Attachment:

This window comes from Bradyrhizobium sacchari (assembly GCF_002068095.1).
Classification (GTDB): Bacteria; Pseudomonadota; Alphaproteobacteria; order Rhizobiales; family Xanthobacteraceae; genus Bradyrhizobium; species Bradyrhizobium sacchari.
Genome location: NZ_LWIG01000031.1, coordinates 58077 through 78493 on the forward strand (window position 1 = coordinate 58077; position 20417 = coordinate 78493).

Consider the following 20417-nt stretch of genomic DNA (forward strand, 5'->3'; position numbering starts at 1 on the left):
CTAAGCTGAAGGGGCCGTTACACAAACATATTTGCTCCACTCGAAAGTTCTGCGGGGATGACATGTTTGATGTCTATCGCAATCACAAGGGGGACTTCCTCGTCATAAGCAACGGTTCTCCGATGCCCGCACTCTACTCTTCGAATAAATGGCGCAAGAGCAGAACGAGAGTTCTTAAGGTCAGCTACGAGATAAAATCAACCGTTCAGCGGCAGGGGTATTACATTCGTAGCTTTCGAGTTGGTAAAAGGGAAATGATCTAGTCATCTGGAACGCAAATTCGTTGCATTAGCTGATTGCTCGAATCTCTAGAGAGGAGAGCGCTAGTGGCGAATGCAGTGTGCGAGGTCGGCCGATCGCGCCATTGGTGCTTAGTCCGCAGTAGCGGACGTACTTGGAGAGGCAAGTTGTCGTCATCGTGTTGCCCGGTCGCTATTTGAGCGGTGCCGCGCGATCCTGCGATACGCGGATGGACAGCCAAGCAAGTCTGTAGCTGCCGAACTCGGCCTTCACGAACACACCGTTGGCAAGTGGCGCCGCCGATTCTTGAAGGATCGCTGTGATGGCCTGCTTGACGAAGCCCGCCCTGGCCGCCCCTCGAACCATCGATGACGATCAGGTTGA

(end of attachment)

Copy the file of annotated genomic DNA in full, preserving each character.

This window comes from Bradyrhizobium sacchari (assembly GCF_002068095.1).
Classification (GTDB): Bacteria; Pseudomonadota; Alphaproteobacteria; order Rhizobiales; family Xanthobacteraceae; genus Bradyrhizobium; species Bradyrhizobium sacchari.
Genome location: NZ_LWIG01000031.1, coordinates 58077 through 78493 on the forward strand (window position 1 = coordinate 58077; position 20417 = coordinate 78493).

Consider the following 20417-nt stretch of genomic DNA (forward strand, 5'->3'; position numbering starts at 1 on the left):
CTAAGCTGAAGGGGCCGTTACACAAACATATTTGCTCCACTCGAAAGTTCTGCGGGGATGACATGTTTGATGTCTATCGCAATCACAAGGGGGACTTCCTCGTCATAAGCAACGGTTCTCCGATGCCCGCACTCTACTCTTCGAATAAATGGCGCAAGAGCAGAACGAGAGTTCTTAAGGTCAGCTACGAGATAAAATCAACCGTTCAGCGGCAGGGGTATTACATTCGTAGCTTTCGAGTTGGTAAAAGGGAAATGATCTAGTCATCTGGAACGCAAATTCGTTGCATTAGCTGATTGCTCGAATCTCTAGAGAGGAGAGCGCTAGTGGCGAATGCAGTGTGCGAGGTCGGCCGATCGCGCCATTGGTGCTTAGTCCGCAGTAGCGGACGTACTTGGAGAGGCAAGTTGTCGTCATCGTGTTGCCCGGTCGCTATTTGAGCGGTGCCGCGCGATCCTGCGATACGCGGATGGACAGCCAAGCAAGTCTGTAGCTGCCGAACTCGGCCTTCACGAACACACCGTTGGCAAGTGGCGCCGCCGATTCTTGAAGGATCGCTGTGATGGCCTGCTTGACGAAGCCCGCCCTGGCCGCCCCTCGAACCATCGATGACGATCAGGTTGA